Target's car seat trade-in kicks off

Target has recycled more than 1.1M car seats since 2016

If you have an old car seat laying around, it may be a good time to head to Target.

The Minneapolis-based retailer's car seat trade-in program officially kicked off Monday, allowing parents the opportunity to recycle older car seats for newer models at a discount.

However, the program itself aligns with the company's commitment to sustainability, helping to reduce millions of pounds of plastic and waste over the last five years.

Ticker Security Last Change Change %
TGT TARGET CORP. 246.57 -2.19 -0.88%

Target customers will be able to return their used car seats to any Target store nationwide until April 17. In return, the guests will get 20% off toward a new car seat, car seat base, travel system or strollers, the company said.

CLICK HERE TO READ MORE ON FOX BUSINESS

Shoppers can also opt for "select baby home gear," which includes playards, high chairs, swings, rockers and bouncers.

In order to participate, customers must be enrolled in the Target Circle rewards program. However, the discount can be applied to in-store and online purchases through May 1.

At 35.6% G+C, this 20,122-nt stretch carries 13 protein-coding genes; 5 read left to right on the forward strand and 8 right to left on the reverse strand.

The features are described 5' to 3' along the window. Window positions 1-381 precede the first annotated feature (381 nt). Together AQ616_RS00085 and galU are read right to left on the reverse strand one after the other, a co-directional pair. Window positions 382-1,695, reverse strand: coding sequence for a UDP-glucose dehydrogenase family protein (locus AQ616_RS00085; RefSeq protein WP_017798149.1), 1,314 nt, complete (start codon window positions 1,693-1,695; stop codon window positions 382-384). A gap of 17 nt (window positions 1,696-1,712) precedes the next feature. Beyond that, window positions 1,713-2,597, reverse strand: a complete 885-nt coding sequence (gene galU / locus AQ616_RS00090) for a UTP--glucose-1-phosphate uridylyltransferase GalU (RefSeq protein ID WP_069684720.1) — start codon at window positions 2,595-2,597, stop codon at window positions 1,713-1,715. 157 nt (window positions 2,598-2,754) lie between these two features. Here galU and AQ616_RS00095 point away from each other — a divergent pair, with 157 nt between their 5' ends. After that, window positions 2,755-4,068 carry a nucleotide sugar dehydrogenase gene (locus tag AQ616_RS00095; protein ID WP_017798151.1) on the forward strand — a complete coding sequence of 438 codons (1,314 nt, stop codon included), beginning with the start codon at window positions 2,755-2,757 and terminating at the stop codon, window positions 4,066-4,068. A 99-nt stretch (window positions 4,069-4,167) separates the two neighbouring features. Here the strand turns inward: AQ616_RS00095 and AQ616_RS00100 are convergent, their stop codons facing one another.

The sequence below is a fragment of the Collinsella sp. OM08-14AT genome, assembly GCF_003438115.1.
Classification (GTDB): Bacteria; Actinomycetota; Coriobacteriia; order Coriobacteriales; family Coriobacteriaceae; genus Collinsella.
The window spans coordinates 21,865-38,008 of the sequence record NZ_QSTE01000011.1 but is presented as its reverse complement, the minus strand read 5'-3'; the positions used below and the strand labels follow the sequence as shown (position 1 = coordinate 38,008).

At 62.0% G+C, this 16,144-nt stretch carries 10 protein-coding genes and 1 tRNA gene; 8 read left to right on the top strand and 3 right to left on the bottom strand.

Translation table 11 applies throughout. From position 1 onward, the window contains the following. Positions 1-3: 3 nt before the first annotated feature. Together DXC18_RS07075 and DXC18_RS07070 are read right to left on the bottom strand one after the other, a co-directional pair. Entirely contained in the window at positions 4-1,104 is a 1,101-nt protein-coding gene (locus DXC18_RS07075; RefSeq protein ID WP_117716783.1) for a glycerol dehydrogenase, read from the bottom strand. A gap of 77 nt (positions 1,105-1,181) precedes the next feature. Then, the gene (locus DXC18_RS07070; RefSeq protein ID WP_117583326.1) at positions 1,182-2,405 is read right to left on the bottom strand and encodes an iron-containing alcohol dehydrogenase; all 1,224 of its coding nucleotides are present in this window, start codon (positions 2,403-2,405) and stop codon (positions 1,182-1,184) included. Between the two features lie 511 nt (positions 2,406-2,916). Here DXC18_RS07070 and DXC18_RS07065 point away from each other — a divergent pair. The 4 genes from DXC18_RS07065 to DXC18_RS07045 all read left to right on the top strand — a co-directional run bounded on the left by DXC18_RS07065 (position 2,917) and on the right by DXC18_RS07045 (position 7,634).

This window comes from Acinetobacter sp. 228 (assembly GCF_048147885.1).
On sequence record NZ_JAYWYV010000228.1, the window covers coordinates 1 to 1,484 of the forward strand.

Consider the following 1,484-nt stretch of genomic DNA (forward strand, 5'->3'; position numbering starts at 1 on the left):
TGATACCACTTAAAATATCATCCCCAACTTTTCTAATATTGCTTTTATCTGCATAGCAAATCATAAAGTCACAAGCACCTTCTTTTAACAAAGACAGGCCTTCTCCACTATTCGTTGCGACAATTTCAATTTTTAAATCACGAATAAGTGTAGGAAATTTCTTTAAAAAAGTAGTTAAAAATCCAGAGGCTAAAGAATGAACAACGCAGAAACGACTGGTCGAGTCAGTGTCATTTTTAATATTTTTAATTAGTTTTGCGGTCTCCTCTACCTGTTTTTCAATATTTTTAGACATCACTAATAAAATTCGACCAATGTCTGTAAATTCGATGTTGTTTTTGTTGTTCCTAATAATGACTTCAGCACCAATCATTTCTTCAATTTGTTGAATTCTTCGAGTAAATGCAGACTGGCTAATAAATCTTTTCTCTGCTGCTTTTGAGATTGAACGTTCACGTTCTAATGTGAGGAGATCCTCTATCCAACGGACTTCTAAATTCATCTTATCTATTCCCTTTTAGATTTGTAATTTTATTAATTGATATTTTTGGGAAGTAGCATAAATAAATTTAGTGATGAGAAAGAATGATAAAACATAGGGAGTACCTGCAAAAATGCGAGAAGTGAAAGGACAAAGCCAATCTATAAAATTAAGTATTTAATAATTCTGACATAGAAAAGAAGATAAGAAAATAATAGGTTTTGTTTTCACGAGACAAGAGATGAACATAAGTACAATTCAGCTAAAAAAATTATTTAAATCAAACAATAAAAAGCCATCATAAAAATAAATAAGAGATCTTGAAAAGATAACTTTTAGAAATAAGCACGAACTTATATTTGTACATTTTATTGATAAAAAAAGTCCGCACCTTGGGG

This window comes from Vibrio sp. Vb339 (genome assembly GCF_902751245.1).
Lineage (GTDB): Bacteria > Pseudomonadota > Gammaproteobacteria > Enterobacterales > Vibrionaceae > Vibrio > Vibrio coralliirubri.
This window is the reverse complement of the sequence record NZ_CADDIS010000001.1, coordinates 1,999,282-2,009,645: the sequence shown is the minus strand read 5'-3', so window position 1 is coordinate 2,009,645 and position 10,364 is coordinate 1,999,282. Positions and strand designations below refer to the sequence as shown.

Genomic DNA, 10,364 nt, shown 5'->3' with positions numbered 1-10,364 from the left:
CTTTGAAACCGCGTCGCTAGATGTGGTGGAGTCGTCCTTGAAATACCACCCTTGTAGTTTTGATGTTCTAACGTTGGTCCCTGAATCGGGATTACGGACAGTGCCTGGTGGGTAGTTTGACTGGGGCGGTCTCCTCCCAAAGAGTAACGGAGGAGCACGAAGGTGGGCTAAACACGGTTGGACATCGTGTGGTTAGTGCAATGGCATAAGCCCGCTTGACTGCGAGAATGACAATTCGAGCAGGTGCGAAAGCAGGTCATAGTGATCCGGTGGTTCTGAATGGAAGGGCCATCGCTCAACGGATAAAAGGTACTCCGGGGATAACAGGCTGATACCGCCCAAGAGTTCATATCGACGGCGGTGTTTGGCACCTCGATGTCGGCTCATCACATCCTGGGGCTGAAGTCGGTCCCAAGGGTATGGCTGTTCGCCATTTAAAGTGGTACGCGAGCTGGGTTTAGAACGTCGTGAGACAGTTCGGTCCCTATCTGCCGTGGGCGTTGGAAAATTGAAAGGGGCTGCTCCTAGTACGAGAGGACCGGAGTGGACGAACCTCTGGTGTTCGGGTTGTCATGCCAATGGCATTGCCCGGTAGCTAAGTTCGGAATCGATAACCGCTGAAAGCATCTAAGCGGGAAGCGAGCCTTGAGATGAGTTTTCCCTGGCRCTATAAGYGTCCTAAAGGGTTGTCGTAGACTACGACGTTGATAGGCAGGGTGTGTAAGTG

Target has committed to "putting innovative solutions in place across our business to leave" the planet in a better shape for "future families."

As part of this effort, the company said that its trade-in programs also help to make a "positive impact on the environment."

"We’re committed to using resources responsibly and designing our operations, products and services to be sustainable and circular," the company said under the corporate responsibility page on its website.

Target stores will recycle all types of car seats. This includes infant seats, convertible seats, car seat bases, harness or booster car seats and even seats that are expired or damaged, the company said.

Since the program was launched in April 2016, the retailer has recycled more than 1.1 million car seats. This is equivalent to over "17 million pounds of plastic and counting," according to Target.

The materials will be recycled by Target’s partner, Waste Management.